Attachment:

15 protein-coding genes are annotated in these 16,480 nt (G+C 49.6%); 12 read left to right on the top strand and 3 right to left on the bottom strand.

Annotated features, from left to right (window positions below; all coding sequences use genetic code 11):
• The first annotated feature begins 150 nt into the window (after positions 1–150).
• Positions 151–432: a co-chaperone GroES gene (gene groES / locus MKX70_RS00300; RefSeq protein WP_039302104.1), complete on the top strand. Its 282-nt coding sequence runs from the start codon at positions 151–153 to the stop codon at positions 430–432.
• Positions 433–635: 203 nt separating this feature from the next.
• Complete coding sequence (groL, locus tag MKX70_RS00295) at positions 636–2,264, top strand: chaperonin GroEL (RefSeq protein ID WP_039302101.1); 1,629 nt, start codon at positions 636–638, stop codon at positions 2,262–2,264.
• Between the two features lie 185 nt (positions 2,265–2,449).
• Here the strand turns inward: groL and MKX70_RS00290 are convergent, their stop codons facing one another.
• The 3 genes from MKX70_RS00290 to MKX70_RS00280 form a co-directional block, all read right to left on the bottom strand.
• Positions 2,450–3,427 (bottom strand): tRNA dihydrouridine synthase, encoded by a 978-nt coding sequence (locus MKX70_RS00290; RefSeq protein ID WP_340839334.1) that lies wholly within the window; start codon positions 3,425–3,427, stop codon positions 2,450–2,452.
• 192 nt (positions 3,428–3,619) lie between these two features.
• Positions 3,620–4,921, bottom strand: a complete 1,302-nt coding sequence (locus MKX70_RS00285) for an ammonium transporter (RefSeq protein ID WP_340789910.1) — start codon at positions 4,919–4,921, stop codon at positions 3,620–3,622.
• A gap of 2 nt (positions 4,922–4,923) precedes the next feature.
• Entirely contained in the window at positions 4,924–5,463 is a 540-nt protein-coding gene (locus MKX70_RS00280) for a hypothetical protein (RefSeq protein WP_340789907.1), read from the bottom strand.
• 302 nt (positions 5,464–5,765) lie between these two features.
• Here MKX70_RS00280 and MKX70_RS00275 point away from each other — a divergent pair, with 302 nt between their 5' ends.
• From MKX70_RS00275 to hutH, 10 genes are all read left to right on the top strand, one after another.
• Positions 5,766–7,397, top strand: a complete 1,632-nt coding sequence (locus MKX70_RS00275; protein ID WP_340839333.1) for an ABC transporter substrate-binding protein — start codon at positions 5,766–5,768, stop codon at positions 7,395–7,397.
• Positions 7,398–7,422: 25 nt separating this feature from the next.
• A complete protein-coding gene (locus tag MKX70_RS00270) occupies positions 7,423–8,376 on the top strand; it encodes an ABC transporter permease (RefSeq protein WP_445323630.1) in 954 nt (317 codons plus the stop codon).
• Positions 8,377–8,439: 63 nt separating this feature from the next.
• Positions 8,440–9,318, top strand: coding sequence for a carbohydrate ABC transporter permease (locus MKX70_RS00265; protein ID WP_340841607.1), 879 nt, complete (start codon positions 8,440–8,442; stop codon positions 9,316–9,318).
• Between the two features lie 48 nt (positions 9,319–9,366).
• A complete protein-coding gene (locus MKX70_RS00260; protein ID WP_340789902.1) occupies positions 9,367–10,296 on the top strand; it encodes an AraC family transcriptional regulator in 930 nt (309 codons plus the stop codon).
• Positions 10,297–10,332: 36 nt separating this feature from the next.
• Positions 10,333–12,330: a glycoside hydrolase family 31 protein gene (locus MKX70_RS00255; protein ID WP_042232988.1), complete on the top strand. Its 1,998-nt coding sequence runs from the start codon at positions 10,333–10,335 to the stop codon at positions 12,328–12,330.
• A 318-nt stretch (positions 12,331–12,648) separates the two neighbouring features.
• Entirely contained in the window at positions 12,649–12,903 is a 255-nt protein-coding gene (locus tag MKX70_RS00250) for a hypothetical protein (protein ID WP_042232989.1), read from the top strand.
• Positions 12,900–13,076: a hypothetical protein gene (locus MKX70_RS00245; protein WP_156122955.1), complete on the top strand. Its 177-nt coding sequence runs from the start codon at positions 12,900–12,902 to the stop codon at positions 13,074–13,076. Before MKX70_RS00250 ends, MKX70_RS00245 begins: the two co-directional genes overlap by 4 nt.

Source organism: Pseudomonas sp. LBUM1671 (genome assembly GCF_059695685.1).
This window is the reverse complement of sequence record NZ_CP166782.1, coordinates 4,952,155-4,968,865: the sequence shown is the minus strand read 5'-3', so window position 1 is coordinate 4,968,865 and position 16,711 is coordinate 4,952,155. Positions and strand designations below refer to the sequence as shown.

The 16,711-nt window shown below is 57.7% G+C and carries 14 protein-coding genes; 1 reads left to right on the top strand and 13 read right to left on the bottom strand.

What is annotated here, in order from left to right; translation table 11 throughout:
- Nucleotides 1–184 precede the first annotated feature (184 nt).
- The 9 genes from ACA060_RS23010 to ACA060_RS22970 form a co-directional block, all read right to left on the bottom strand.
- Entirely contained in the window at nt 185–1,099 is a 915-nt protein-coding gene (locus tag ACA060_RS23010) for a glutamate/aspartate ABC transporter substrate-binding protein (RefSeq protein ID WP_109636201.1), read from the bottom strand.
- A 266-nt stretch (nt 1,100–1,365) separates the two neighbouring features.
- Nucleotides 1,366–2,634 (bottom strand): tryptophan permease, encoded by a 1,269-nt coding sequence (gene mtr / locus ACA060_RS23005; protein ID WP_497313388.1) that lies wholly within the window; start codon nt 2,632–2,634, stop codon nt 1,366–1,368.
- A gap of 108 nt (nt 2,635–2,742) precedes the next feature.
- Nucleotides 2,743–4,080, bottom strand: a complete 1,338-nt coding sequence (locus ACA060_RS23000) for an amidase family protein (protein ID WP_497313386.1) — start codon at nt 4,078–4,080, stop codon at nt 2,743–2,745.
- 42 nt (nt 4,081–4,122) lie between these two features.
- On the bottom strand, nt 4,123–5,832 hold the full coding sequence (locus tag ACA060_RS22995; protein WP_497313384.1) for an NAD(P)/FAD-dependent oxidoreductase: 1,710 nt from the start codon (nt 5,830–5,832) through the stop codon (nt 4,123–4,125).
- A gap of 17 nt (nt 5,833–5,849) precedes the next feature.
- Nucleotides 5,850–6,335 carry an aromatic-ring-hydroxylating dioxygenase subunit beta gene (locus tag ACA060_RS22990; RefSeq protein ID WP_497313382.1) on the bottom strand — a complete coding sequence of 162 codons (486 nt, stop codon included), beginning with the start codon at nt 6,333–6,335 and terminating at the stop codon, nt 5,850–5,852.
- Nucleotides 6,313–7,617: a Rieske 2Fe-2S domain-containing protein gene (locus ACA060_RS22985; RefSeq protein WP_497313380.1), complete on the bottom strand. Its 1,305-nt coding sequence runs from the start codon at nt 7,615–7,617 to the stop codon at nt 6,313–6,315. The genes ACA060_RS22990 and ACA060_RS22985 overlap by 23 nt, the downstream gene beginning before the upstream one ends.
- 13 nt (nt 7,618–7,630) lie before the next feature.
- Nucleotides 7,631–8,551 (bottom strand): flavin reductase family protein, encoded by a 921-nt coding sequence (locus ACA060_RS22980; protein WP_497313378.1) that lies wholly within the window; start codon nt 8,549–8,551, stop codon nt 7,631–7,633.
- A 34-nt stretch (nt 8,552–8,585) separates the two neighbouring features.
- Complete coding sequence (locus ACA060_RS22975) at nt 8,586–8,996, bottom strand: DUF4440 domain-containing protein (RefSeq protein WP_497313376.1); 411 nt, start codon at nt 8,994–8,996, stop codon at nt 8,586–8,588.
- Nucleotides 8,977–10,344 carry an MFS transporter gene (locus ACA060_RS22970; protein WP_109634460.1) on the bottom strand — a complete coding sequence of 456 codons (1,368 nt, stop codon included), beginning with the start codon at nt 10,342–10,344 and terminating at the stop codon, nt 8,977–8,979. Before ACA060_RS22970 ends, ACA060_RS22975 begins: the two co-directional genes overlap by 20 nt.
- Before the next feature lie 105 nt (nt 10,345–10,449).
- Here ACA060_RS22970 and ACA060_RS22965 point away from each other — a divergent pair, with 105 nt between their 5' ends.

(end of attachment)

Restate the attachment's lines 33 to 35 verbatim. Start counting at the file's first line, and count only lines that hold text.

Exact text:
What is annotated here, in order from left to right; translation table 11 throughout:
- Nucleotides 1–184 precede the first annotated feature (184 nt).
- The 9 genes from ACA060_RS23010 to ACA060_RS22970 form a co-directional block, all read right to left on the bottom strand.